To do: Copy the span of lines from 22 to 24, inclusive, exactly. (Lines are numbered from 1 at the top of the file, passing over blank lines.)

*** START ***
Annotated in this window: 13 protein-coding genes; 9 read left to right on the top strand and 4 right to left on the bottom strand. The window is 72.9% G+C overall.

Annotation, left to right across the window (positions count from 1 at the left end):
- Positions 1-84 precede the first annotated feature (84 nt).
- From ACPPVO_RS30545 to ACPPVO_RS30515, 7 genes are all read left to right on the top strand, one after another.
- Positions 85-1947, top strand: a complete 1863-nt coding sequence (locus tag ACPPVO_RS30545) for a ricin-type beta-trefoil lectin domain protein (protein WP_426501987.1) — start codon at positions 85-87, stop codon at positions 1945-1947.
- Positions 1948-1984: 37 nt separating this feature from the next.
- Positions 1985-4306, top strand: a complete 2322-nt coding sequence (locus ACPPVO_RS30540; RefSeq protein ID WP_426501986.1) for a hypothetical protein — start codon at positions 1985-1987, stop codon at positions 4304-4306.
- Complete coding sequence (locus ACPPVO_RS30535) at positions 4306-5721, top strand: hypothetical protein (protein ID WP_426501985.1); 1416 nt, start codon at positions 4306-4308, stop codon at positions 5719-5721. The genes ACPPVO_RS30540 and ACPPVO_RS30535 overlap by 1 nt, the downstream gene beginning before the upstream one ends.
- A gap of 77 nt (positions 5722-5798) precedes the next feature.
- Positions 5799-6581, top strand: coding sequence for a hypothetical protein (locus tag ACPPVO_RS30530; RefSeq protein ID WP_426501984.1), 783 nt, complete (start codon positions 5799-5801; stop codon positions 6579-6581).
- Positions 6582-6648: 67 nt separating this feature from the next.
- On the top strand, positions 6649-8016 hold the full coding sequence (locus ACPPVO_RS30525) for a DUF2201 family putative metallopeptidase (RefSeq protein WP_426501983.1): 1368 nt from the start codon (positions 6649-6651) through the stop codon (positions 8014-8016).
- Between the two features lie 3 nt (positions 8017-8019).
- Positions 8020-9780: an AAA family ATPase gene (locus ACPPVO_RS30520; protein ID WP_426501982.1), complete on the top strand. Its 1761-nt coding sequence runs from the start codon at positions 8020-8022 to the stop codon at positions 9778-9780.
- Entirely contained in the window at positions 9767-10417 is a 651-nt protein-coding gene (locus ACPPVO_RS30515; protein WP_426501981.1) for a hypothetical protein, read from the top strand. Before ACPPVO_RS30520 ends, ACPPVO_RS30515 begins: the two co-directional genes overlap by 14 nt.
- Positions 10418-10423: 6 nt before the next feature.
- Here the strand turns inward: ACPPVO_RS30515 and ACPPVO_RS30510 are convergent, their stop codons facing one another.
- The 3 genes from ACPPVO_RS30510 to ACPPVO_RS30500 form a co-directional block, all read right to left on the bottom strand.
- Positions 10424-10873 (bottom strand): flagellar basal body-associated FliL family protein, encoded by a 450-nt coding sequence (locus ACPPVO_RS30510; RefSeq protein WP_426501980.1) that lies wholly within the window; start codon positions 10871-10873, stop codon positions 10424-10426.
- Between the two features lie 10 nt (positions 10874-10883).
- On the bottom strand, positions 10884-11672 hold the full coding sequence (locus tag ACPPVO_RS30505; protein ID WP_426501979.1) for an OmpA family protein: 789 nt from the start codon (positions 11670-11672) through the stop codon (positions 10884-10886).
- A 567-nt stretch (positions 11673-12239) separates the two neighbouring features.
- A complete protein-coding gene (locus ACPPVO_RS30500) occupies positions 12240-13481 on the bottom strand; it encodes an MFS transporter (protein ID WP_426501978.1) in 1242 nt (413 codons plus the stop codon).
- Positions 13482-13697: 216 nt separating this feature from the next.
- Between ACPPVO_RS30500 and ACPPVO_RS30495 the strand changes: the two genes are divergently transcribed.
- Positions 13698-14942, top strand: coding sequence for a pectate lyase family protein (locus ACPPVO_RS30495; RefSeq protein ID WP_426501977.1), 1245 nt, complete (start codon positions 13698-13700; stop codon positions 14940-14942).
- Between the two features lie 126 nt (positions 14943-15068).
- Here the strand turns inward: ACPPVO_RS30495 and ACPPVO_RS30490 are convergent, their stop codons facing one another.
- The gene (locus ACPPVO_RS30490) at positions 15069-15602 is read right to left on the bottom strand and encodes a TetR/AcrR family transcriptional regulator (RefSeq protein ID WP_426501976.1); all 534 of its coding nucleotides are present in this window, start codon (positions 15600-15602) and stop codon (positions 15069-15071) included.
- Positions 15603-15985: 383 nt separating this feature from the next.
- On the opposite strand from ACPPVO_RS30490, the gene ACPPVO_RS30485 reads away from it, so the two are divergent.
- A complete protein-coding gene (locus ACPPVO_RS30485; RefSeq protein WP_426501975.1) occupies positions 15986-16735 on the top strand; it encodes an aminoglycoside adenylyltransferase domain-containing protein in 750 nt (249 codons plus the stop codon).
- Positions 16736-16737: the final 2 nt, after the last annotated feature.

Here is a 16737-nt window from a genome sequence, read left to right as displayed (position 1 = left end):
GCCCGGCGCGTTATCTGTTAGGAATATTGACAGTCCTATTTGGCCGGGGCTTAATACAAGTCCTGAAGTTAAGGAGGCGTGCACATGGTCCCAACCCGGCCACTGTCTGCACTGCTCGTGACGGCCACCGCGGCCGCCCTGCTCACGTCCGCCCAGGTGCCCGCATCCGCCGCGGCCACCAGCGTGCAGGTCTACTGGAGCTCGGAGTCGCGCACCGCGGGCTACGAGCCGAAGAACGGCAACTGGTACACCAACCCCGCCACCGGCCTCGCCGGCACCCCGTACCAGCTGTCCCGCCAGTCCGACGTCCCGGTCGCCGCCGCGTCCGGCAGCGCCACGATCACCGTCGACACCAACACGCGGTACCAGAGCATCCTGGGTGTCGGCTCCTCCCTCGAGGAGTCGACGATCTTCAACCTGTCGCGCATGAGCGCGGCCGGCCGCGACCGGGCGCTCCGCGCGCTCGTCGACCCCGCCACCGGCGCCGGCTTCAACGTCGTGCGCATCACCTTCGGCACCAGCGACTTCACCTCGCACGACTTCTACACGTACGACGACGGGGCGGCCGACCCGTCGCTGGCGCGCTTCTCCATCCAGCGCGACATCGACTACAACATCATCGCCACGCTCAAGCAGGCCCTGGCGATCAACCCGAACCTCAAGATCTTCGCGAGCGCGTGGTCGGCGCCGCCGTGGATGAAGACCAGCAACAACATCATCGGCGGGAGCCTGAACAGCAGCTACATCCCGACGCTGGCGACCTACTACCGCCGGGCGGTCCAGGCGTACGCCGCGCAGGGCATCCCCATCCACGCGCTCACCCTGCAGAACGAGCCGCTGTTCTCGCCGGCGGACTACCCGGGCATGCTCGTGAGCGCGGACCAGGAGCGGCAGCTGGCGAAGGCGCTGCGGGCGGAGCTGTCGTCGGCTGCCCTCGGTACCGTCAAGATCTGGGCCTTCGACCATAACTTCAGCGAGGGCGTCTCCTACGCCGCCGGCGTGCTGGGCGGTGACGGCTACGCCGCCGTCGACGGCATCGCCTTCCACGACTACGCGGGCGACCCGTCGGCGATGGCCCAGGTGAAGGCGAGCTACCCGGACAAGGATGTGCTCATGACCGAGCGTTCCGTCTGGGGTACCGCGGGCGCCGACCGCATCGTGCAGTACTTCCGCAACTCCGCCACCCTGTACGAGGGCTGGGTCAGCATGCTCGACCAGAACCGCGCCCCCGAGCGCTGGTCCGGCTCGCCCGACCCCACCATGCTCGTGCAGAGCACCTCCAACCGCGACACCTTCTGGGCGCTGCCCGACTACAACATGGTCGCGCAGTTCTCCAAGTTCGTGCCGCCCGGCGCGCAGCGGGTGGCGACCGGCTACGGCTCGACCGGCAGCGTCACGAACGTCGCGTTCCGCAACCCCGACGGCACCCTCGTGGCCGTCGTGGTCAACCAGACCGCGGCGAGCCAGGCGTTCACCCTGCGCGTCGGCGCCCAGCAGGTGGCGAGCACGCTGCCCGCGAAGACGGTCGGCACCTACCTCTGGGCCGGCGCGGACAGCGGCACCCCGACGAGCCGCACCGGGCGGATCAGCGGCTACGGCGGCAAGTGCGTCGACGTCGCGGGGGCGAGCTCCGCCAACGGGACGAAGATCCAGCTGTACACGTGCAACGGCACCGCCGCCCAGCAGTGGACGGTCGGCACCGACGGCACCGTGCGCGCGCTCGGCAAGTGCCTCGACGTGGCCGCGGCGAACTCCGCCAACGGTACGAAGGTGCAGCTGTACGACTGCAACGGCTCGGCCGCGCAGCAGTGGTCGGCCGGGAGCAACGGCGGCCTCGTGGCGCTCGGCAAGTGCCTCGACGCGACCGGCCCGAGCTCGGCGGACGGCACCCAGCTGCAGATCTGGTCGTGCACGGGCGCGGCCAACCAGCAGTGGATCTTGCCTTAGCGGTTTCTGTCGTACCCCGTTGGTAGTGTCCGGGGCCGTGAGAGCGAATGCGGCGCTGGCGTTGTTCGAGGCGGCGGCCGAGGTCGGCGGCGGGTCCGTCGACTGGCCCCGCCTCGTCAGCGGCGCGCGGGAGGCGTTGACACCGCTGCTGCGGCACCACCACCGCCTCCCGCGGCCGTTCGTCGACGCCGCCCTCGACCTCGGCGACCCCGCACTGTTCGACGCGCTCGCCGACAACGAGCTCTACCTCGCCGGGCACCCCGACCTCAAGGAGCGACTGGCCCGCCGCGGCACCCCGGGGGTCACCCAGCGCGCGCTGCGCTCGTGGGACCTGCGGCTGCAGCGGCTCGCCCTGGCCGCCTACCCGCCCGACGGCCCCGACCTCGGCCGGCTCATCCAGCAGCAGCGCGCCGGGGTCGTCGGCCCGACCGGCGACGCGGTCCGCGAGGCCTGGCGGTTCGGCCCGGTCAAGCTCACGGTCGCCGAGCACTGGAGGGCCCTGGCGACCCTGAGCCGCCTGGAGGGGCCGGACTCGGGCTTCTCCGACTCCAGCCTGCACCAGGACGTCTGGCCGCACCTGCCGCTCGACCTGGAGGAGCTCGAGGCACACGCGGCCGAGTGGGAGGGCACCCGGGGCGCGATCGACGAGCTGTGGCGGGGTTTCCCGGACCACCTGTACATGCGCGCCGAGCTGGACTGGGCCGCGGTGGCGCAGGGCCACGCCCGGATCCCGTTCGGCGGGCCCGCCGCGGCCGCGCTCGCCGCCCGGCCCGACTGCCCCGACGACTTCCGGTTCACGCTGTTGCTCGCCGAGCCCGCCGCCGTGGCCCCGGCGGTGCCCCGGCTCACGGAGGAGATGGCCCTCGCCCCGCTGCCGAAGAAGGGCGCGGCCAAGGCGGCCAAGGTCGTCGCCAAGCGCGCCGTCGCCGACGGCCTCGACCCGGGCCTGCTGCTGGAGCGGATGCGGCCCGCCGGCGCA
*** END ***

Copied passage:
- A 567-nt stretch (positions 11673-12239) separates the two neighbouring features.
- A complete protein-coding gene (locus ACPPVO_RS30500) occupies positions 12240-13481 on the bottom strand; it encodes an MFS transporter (protein ID WP_426501978.1) in 1242 nt (413 codons plus the stop codon).
- Positions 13482-13697: 216 nt separating this feature from the next.